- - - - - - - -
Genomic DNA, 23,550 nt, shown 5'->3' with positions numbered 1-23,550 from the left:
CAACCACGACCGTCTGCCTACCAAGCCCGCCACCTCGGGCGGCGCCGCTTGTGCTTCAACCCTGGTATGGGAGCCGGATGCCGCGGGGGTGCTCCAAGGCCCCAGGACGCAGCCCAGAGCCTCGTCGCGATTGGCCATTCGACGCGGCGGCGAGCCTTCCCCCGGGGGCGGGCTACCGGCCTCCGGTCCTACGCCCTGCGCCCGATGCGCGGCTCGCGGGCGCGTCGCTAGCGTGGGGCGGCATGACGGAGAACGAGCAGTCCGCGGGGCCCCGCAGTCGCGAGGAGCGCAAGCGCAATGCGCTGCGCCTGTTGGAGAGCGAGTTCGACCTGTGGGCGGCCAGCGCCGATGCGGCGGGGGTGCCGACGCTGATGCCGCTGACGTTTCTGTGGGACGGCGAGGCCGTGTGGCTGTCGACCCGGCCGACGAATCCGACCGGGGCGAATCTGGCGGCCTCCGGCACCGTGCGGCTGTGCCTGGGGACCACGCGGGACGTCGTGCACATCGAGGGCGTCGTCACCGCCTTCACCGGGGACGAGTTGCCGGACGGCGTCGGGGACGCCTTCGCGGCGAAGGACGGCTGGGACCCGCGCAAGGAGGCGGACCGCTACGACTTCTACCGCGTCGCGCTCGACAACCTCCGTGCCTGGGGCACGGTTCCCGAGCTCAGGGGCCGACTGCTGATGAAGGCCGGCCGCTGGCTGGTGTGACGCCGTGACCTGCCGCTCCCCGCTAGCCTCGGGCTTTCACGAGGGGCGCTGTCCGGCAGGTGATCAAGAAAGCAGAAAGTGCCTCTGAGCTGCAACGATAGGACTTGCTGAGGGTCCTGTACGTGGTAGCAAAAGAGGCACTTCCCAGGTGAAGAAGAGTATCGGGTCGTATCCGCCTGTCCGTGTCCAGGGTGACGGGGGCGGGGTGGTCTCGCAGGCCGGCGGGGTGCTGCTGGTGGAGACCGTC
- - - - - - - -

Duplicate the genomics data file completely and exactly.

Genomic DNA, 23,550 nt, shown 5'->3' with positions numbered 1-23,550 from the left:
CAACCACGACCGTCTGCCTACCAAGCCCGCCACCTCGGGCGGCGCCGCTTGTGCTTCAACCCTGGTATGGGAGCCGGATGCCGCGGGGGTGCTCCAAGGCCCCAGGACGCAGCCCAGAGCCTCGTCGCGATTGGCCATTCGACGCGGCGGCGAGCCTTCCCCCGGGGGCGGGCTACCGGCCTCCGGTCCTACGCCCTGCGCCCGATGCGCGGCTCGCGGGCGCGTCGCTAGCGTGGGGCGGCATGACGGAGAACGAGCAGTCCGCGGGGCCCCGCAGTCGCGAGGAGCGCAAGCGCAATGCGCTGCGCCTGTTGGAGAGCGAGTTCGACCTGTGGGCGGCCAGCGCCGATGCGGCGGGGGTGCCGACGCTGATGCCGCTGACGTTTCTGTGGGACGGCGAGGCCGTGTGGCTGTCGACCCGGCCGACGAATCCGACCGGGGCGAATCTGGCGGCCTCCGGCACCGTGCGGCTGTGCCTGGGGACCACGCGGGACGTCGTGCACATCGAGGGCGTCGTCACCGCCTTCACCGGGGACGAGTTGCCGGACGGCGTCGGGGACGCCTTCGCGGCGAAGGACGGCTGGGACCCGCGCAAGGAGGCGGACCGCTACGACTTCTACCGCGTCGCGCTCGACAACCTCCGTGCCTGGGGCACGGTTCCCGAGCTCAGGGGCCGACTGCTGATGAAGGCCGGCCGCTGGCTGGTGTGACGCCGTGACCTGCCGCTCCCCGCTAGCCTCGGGCTTTCACGAGGGGCGCTGTCCGGCAGGTGATCAAGAAAGCAGAAAGTGCCTCTGAGCTGCAACGATAGGACTTGCTGAGGGTCCTGTACGTGGTAGCAAAAGAGGCACTTCCCAGGTGAAGAAGAGTATCGGGTCGTATCCGCCTGTCCGTGTCCAGGGTGACGGGGGCGGGGTGGTCTCGCAGGCCGGCGGGGTGCTGCTGGTGGAGACCGTC